Killed in action 411
Diod of wounds - 169
Died of accident 25
Died of disease - . 847
Wounded severoly 522
Wounded, degree undetermined 127
Wounded Slightly 807
MlBBlng in action - 274
KG't.rt HO.Ut HKill
Portlnnd, Ore.. Doc. 7. Today
eggs reached 72 cents wholesale and
80 cents retail, the highest prloo
over known here.
Washington, Doc. 7. Germany
twice tried to bribe Sweden to Join
the central powers, diplomatic Infor
matlon disclosed here today.
l Finland was offered to Sweden by
Germany In 1914 and a year later
North Bchleswtg was held ont as a
Germany backed up ,these offers
with a threat to land troops in Swe
den if the alliance was not made.
After Swedon rejected this pro
posal the German government dis
avowed Minister Reehenau's proceed
Ings and recalled him at Sweden's
request, Information here states.
Efforts to bring about Sweden's
ntry Into the war were redoubled Id
the summer of 1915.
Klllod In action Lieutenant Or
ville A. Stevens, Portland; Wlllar.d
Andorson, Portland; . Herman M.
Gardner, North Bend; Roy W. Kruae
Died of wounds Joseph Thomaa
Holmes. Modford: Clarence W.
Died of Jlsoaue Terry u. Jones,
Severely wounded Roy Kouns,
Caniaa ValloV; Sidney A. Walker,
Wounded, degree undetermined
Chas. M. Ptckard. Portland.
Slightly , wounded Darrel O
Missing In action Eugene A. Car
, 8alem, Ore., Dec. 7. On author!
tcaUon of tho state Irrigation securi
ties commission given today, Secre
tary of State Olcott certified a bond
Issue of the , Warm Springs Irriga
tion district of Malheur county, The
Issue Is for $750,000.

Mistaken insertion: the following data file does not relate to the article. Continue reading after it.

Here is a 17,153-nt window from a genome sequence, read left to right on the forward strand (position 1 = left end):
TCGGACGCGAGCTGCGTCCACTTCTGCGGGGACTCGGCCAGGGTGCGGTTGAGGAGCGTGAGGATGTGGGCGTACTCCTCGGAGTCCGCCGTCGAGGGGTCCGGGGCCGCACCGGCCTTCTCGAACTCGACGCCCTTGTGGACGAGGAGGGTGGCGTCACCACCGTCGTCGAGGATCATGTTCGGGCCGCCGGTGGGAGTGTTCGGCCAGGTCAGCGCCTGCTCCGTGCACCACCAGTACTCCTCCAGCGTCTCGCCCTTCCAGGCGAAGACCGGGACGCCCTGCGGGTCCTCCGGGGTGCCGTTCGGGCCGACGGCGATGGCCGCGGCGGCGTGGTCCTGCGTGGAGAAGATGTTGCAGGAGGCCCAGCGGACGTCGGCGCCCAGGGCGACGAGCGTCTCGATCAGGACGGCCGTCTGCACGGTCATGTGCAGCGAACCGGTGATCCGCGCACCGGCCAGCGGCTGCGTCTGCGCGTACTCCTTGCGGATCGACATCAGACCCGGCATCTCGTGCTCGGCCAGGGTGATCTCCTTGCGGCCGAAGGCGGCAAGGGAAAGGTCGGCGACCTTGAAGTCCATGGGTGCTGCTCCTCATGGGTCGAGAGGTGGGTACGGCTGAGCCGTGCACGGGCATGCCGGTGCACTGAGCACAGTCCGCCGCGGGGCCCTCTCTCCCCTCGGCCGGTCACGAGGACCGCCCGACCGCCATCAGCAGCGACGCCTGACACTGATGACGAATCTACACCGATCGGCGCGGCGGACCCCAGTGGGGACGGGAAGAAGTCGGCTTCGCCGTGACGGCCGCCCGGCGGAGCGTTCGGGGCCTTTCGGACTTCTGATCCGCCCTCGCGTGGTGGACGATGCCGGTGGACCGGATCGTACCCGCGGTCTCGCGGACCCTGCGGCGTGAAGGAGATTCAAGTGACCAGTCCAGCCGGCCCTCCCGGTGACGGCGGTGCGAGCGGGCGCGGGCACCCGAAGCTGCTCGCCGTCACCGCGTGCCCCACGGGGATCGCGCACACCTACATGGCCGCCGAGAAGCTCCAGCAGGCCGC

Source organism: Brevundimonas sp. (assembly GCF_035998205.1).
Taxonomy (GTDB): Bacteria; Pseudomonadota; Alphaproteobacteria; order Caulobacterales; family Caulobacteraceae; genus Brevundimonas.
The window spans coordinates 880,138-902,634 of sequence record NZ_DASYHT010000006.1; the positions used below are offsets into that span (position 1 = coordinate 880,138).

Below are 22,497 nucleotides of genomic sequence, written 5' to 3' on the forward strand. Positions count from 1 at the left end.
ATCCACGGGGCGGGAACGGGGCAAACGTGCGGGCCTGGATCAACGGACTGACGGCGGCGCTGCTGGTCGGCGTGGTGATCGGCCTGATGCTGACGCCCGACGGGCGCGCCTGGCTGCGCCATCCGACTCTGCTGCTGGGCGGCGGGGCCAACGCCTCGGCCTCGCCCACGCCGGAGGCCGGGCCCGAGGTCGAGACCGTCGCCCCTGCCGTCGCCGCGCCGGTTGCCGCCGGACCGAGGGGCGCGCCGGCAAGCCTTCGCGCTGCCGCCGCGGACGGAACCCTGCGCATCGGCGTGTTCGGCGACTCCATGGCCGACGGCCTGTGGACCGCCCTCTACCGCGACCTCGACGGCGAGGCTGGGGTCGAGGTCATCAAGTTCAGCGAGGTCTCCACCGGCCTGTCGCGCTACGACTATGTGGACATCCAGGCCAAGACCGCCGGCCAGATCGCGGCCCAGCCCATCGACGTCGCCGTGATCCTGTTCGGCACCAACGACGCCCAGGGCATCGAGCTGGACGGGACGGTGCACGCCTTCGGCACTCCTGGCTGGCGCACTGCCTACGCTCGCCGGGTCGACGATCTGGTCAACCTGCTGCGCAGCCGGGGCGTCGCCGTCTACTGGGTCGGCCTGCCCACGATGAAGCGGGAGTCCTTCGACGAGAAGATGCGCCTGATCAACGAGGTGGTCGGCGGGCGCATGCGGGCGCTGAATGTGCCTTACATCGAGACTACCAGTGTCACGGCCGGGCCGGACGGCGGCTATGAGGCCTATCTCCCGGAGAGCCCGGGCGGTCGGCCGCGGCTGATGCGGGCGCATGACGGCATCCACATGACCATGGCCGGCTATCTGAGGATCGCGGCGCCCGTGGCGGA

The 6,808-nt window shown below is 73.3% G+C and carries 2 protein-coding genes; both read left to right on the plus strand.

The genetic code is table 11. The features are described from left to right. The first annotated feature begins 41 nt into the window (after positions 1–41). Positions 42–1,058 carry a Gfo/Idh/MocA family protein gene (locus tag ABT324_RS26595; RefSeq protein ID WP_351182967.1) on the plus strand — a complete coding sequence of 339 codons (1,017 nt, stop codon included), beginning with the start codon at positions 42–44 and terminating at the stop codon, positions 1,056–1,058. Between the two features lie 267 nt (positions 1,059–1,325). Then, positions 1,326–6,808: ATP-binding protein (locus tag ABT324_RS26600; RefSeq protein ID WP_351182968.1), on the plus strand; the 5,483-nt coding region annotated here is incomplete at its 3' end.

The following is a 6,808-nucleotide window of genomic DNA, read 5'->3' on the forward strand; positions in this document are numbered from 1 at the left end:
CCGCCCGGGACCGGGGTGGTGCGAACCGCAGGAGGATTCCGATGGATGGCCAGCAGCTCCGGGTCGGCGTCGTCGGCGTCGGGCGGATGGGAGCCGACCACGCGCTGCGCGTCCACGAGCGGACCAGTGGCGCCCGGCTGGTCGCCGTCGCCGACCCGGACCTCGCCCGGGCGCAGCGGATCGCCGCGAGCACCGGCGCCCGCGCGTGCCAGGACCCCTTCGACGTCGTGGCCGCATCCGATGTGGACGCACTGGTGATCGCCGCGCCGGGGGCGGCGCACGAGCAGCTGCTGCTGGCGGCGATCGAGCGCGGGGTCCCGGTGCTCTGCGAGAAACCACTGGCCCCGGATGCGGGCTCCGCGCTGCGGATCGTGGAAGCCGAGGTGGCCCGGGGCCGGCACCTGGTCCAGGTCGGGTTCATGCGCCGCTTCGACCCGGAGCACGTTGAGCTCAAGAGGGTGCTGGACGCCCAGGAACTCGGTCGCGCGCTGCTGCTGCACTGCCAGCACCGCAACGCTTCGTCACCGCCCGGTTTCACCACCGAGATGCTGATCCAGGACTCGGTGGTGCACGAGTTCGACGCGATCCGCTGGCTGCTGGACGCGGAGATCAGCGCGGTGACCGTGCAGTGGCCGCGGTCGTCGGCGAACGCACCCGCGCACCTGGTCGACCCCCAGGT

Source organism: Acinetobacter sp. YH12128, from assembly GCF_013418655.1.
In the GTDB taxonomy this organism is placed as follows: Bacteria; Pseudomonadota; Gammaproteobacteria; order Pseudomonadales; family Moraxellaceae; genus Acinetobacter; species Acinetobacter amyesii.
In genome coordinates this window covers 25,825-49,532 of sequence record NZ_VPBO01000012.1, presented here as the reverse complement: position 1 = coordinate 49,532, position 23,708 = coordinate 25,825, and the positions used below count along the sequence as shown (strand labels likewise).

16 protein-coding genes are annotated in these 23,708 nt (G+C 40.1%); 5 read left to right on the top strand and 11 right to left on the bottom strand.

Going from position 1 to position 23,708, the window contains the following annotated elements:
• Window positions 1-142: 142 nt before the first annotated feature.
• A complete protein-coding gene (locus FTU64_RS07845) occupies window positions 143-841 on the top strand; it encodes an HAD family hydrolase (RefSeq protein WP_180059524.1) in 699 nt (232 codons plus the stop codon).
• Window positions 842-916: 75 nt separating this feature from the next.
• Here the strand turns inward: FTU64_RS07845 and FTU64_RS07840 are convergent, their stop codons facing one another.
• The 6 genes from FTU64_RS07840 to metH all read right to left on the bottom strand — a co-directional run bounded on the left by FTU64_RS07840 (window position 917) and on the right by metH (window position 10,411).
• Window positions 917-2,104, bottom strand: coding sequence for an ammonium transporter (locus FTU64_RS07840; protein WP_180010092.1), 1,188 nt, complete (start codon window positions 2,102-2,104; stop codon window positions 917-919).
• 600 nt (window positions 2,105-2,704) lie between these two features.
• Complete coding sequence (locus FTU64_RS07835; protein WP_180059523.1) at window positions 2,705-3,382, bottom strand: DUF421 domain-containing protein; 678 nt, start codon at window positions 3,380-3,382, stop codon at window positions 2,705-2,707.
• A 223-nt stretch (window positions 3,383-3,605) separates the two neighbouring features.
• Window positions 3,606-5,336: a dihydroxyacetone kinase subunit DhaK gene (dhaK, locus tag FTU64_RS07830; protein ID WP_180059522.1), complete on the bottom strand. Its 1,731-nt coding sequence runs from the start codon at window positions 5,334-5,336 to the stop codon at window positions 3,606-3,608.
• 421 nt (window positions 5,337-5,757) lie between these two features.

Nearly $2,000,000 In bonds have
now actually been certified and sold
.under the certification act passed by
'the legislature of 1917. The Issues
acted on up to this time. are the Och
oco 'project,. 1900,000; Warm
'Springe district, 1760,000; Payette;
Oregon elope, (260,000, and Gold
Hill project, $60,000. Other iBsues
MEETS NEXT TUESDAY
The annual meeting of the Jose
phine County Agricultural council,
composed of farmers and their wives
will take place next Tuesday at 10
a. ra. In the courthouse.
The purpose of the meeting will
be to' consider the accomplishments
of the home demonstration agent
and the county agricultural agent
for the past year,' and to outline the
work for 1919 and to plan as to how
the work is to be done.
Paul V. Marls, county agent lead
er, W. L. Kadderly, assltant county
agent leader, and Miss Anna Turley,
state leader of home demonstration
work, will be present at the meeting.
A. Wylberg, is president of the coun
ty council, whicn now has a member
ship of about 40.
There will be an election of offi
cers and a luncheon; will be served
at noon in the courthouse basement
for the members.
WIIWX'S HEALTH IMPROVED
Aboard the Transport ; George
Washington, Dec. 7. President Wll
son Is Improved In health. He en
Joyed strolling today, and swapping
stories with those on board.
TO WORK FOR OR
Oregon Agricultural College, Cor
vallls, Dec. 7. H. D Scudder, pro
fessor of farm management, and
Whitney Boise, chairman of the
Oregon land settlement commission,
have left for Washington, D. , C,
where they will endeavor to. forward
national legislation relative to land
reclamation with particular relation
to Oregon needs and Oregon settle
"We hope to have Incorporated In
national legislation," said Professor